| the credits influence
on an enterprises prosperity: chance or burden
"consumer society": payment
of interest and liquidation of debts, as a sign of poverty and a moment
of further impoverishment for the private debtor
Welcome! Ive decided to publish my
articles and travel reports on a homepage so you can read them.
For more than 15 years Ive been investigating the economic history
of Austria in the 19th century, focusing on the credit system, banks,
the stock exchange and securities. "Austrian history" in this
period of course covers the events in territories that now belong to
other states, to the Czech Republic, Slovakia, the Ukraine, and others.
For this reason I needed to extend my research activities to some of
the states now neighbouring Austria, most of all to Hungary.
Nobody in Austria today is interested in the investigation of the credit
systems history, although our archives are packed with files that
offer all the insight you might want. There is no one who has really
dealt with this theme during the last 50 or 60 years. Austrian historians
attitude towards the history of Hungary is similar.
The people who make decisions about the allocation of funds, such as
scholarships and grants, or the filling of university chairs evidently
do not attach importance to a part of Austrias history that is
not one of its glorious chapters. Austria never was an economic
superpower and the clumsy efforts of several of its statesmen
as well as the poor intellectual foundation of some of Austrias
theorists of national economy often have a ridiculous streak, sometimes
almost moving in their helplessness. In contrary to the widespread assumption
that economic history is dry and boring I can assure you: as far as
Austria is concerned, it can be quite entertaining!
I decided to focus on the history of money
because I consider money to be a harmful thing It determines the
relationships of people in a detrimental way. Those who have too little
of it nowadays the overwhelming majority of the worlds
population are thereby restricted in meeting their wants and
needs, and forced to submit themselves to the outrageous demands of
their (ab)users. The latter, the ones who have too much of it, use it
for giving others a hard time: either they employ people to work for
them in order to get even richer, or they fire them, leaving them with
nothing to live on.
(In most parts of the world there is no "dole", and even in
European countries it is increasingly regarded as an unnecessary gift
to the unemployed
The state reserves for itself the monopoly of the production of this
primary good: it prints the banknotes, which are valid only by the power
and sovereignty of the state. Those who also print money without the
authority of a state are subject to legal persecution and sooner or
later end up in prison.
The thing gets really exciting when states themselves forge the currency
of other states, something that happens even today. It leads to severe
If someone is really in a bad shape nowadays,
he or she may resort to all kinds of weird explanations: There is the
unhappy childhood that determined you and made you become such a failure.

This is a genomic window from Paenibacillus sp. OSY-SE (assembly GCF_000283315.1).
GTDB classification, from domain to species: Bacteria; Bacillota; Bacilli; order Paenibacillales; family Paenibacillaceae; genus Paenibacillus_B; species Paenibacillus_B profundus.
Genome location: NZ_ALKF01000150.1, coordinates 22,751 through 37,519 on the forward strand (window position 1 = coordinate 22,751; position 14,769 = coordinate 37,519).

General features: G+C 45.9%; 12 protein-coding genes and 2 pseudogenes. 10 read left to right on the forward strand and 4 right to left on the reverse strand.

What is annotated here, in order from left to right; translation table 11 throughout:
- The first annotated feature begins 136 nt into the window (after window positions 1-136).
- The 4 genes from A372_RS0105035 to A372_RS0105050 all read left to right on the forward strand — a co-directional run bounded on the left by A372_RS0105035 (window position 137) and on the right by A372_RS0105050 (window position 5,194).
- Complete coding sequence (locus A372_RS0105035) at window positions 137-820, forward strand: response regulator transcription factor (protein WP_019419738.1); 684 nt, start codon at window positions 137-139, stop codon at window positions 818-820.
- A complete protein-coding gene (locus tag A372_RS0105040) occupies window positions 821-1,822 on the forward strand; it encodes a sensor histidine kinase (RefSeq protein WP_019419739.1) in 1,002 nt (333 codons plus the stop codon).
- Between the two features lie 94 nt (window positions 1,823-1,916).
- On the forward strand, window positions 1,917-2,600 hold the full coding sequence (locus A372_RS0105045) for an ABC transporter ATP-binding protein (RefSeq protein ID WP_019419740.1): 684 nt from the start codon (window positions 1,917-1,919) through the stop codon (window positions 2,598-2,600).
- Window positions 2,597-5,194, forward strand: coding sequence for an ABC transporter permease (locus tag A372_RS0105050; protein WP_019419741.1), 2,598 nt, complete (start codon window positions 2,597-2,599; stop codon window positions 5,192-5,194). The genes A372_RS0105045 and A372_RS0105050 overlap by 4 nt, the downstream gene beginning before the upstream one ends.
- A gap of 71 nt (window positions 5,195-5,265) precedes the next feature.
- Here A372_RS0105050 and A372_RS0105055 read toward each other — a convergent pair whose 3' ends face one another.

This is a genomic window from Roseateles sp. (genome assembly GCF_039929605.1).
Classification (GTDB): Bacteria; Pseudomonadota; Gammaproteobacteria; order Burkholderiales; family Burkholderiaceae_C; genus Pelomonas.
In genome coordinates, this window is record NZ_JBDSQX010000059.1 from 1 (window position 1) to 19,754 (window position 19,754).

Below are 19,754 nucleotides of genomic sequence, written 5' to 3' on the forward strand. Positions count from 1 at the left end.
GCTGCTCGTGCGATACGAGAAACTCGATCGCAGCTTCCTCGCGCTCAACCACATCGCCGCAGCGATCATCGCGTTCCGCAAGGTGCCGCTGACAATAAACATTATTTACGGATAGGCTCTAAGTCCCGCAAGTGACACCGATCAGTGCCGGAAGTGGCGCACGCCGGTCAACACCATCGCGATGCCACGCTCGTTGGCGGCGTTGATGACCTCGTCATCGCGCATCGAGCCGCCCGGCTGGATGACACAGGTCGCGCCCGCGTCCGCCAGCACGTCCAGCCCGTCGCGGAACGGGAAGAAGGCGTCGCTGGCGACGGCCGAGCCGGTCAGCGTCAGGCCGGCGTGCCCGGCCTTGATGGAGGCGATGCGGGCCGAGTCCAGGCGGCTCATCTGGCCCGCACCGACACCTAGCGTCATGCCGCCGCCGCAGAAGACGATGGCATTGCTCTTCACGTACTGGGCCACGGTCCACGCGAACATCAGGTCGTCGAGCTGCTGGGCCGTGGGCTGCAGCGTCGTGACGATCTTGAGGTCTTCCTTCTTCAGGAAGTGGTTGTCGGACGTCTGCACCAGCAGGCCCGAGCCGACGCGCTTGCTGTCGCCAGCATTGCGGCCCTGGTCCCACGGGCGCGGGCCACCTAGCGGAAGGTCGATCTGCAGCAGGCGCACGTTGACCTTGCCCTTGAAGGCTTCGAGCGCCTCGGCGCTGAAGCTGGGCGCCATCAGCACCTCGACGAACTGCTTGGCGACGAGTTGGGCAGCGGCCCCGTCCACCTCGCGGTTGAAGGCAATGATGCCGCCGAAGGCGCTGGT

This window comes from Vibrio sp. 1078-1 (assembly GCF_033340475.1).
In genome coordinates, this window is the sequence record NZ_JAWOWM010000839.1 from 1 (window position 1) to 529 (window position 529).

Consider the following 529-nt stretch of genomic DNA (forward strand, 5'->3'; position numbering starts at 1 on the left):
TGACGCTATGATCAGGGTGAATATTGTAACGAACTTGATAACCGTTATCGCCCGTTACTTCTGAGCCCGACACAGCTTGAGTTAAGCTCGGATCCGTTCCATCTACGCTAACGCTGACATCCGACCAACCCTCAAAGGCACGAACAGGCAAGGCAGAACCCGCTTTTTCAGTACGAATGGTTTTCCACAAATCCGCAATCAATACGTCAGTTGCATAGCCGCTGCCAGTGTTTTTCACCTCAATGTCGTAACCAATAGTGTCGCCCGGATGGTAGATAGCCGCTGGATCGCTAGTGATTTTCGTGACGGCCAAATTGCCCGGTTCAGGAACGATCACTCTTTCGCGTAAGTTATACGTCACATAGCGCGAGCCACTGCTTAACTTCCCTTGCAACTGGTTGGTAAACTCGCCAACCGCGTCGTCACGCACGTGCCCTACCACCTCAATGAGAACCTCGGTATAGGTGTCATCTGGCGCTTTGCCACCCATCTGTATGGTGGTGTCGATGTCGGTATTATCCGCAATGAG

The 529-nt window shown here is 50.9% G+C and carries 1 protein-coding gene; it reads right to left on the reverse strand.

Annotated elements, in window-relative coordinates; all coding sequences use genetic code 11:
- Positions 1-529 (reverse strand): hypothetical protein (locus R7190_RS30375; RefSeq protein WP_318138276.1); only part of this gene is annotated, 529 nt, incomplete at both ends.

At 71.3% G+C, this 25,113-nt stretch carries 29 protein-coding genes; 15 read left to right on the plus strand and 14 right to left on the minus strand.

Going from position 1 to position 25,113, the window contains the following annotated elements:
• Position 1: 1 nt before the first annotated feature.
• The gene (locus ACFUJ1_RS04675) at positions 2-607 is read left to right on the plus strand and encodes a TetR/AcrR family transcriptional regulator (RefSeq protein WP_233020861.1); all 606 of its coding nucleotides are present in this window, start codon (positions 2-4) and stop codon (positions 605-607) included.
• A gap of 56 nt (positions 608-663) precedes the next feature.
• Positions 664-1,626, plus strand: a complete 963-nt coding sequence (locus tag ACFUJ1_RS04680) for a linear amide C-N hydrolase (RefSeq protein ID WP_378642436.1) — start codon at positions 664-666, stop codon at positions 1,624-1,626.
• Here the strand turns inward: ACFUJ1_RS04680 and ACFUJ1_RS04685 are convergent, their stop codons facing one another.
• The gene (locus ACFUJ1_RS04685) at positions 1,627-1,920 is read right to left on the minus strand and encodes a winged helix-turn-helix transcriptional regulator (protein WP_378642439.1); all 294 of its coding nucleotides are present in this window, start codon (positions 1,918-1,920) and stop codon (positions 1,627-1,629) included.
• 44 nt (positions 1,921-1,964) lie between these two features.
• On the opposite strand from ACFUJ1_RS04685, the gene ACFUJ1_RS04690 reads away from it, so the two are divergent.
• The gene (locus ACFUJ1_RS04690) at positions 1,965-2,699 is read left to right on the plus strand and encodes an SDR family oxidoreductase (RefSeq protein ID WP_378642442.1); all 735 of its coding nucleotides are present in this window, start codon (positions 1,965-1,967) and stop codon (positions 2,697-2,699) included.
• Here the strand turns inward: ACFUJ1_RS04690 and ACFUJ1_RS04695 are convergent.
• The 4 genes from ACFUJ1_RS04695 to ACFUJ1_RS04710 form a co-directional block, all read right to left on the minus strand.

Then there are the phases of the moon that are always getting in the
way when you really want to get things moving. You have, of course,
envious neighbours or a mean mother-in-law. Lets not forget about
the battle of the sexes: bad men suppressing poor women, or malicious
women, giving men hell. You may have a bad Karma that you have to bear
all your current life, as a hard trial for the next one. And so on.
But the idea that something is wrong with our economical system is rather
unpopular, even more the heretic thought that what might be to blame
is the money we are running after day by day. It makes us follow a bunch
of aims that are detrimental to our well-being.
This is why I have decided to investigate this universal theme as thoroughly
as possible. In the end, one wants to know the enemy!
Im not a follower of any popular
school of economics, nor of any less popular one. Im not an adherent
of the ideas of Proudhon, J.M. Keynes or Silvio Gesell. The only literature
on economics I consider worth reading is Das Kapital. Still I have often
been told both by detractors as well as by supporters
that I am not a Marxist. If you have read my articles, you can decide
for yourself. Only, of course, if this question matters to you at all
My interests, research activities and personal friendships have led
me to travel to the socialist countries even before the fall of the
Iron Curtain and this has furthermore inspired me to work on the economy
of Real Socialism and its clash with the free market economy. On the
breakdown of the socialist and the victory of the capitalist system
I have written a few articles in the course of the last 15 years, but today all
possibilities of publication in the German speaking press have ceased
for me, for various reasons. Some periodicals simply ceased to exist.
Others stopped communicating with me without giving any reasons. I can
only assume that either I was too left wing, or too much of an economist,
or too negative, or not enough feminist.
In other, non-German language organs I was slightly more successful,
but as it is more trouble to write an article in a foreign language
I havent been too active recently. But if you keep looking at
my website it might be that I will publish something again.
Some of my publications were on Nietzsche, on whom I wrote my thesis.
And then I have a lot to tell about the countries Ive been to,
so have a look at those pages. This, at least, is in English, while
most of my previously printed (or unpublished) articles are not.
If you have questions, suggestions or criticisms, write to me: